Producing Traditional British Cask Beers
by Dick Cantwell, Fal Allen, and Kevin Forhan
Republished from BrewingTechniques’ November/December 1993.
Although equipment limitations and cultural differences make exact replication of traditional British cask-conditioning practices all but impossible in the United States, attention to detail and a commitment to quality puts top-flight cask beers within the reach of American brewers. Pike Place brewers tell the story of their quest for the gentle pint.
Producing authentic versions of traditional beer styles poses a complex challenge to small American brewers. Equipment limitations, availability of appropriate raw materials, and lack of awareness on the parts of both publican and consumer present distinct challenges. After learning to deal realistically with the boundaries drawn by these three and spending time experimenting, we feel that we have achieved a successful balance. The following case study describes what we at Pike Place Brewery in Seattle have done to try to produce traditional British cask-conditioned ales.
When Pike Place Brewery was founded in the fall of 1989, its objective was to brew British-style ales using traditional methods and the finest ingredients. A floor-malted English two-row barley malt was selected, a London ale yeast procured, and a mixture of imported English and Northwest-produced English hops was chosen to balance authenticity and freshness. The brewery was fortunate in that its parent company, Merchant du Vin (also of Seattle), provided sufficient British contacts to make it possible to implement these choices. Also fortunate was the fact that the principal owners, Charles and Roseanne Finkel, were committed to the traditional British plan despite the substantially higher cost of raw materials. They had a small (4-bbl) brewhouse designed and constructed, assembled a conscientious staff (headed by Jason Parker), and released the brewery’s first beer, a reddish-amber pale ale, in late October 1989.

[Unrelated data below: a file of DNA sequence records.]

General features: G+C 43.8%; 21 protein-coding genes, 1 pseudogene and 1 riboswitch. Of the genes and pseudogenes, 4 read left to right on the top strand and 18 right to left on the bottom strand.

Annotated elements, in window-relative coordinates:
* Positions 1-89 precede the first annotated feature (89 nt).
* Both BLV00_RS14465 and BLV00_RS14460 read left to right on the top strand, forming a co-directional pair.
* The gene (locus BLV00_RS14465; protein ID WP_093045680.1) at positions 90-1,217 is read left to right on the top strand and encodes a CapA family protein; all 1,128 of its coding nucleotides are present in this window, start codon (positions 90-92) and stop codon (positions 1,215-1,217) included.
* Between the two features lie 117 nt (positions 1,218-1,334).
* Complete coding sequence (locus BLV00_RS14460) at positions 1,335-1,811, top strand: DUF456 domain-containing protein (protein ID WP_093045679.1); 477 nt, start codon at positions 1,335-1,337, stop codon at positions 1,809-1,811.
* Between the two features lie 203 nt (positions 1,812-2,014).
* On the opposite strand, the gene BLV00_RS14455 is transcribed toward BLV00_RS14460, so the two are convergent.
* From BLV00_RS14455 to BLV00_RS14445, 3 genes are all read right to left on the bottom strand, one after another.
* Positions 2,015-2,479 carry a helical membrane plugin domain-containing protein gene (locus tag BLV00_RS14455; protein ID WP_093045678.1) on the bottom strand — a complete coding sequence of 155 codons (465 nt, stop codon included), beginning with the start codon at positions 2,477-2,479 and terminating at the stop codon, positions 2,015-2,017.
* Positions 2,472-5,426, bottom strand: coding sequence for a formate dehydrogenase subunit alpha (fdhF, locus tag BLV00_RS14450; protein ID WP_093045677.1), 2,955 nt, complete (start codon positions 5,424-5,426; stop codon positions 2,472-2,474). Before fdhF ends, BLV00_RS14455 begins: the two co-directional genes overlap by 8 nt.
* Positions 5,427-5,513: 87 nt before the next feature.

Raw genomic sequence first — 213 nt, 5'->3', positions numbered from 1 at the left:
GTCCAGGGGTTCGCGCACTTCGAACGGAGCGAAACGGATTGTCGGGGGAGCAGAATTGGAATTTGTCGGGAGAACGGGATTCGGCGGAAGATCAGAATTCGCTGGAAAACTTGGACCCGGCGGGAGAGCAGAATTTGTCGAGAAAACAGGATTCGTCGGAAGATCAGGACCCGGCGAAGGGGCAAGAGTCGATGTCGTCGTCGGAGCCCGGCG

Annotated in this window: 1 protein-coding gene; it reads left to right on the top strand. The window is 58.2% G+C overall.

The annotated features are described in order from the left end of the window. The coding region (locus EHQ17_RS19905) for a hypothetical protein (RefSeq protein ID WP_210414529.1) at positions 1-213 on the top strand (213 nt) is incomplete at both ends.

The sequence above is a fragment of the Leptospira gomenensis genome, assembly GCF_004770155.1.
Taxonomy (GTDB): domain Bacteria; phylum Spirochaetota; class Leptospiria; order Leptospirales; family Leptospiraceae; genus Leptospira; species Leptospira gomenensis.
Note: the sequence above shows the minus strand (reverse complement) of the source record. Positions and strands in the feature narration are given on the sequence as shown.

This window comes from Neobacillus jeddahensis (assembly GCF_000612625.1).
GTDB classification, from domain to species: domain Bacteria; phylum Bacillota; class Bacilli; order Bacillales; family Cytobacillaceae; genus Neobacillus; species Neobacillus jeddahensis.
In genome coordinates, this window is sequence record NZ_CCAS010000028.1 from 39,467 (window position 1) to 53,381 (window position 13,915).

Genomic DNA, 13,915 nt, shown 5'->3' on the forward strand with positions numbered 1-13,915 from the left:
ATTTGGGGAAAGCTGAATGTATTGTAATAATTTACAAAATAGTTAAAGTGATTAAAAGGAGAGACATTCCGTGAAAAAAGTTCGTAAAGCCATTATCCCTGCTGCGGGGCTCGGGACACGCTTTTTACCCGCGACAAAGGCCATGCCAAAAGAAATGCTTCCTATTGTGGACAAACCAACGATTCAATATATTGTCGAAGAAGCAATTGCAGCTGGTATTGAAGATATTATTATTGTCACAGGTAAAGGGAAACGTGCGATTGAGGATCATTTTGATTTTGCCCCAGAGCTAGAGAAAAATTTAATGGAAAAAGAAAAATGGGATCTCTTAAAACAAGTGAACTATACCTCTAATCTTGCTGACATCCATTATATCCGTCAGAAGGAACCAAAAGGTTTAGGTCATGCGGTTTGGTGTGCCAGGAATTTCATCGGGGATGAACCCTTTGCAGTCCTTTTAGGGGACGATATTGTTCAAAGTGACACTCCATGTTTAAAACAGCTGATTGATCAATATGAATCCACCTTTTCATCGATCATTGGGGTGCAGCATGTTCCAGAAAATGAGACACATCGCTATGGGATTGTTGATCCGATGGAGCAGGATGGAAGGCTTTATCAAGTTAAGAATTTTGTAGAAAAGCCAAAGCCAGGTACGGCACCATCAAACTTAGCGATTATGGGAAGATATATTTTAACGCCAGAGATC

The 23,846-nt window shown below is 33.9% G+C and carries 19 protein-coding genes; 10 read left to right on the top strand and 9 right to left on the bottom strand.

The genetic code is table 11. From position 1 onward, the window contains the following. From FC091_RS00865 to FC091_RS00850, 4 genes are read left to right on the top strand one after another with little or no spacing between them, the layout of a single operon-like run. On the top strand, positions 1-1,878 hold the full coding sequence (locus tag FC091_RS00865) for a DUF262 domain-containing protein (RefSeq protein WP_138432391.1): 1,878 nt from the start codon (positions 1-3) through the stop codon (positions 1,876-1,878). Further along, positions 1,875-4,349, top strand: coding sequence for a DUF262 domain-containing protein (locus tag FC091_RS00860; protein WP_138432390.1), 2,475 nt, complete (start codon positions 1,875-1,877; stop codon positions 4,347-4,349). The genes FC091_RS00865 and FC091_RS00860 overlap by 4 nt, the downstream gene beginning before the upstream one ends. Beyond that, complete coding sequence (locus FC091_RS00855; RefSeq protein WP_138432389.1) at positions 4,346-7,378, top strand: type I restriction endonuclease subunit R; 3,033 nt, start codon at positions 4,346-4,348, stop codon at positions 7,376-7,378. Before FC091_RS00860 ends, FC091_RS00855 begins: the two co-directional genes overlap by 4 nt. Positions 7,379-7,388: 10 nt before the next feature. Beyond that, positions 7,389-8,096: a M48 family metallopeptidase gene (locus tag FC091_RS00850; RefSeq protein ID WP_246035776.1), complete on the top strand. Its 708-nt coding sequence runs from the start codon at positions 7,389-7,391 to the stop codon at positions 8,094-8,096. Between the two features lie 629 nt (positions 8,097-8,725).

Practical challenges arose from the start, most of which involved product delivery systems and consumer expectations. In keeping with its traditional British objectives, for example, Pike Place Pale Ale was conditioned at first to a relatively low carbonation level of 1.9-2.0 volumes of carbon dioxide. We received complaints about “flat” beer, so we raised the level of carbonation to 2.5-2.6 volumes. At about this time a couple of local ale houses embarked on a plan of their own and began requesting cask-conditioned beers. We continued to produce brewery-conditioned beers at the higher level of carbonation but saw an opportunity in the budding market for cask beers. This is the story of how, over the following couple of years, we sought to satisfy this demand and at the same time realize our original objective of producing traditional ales.
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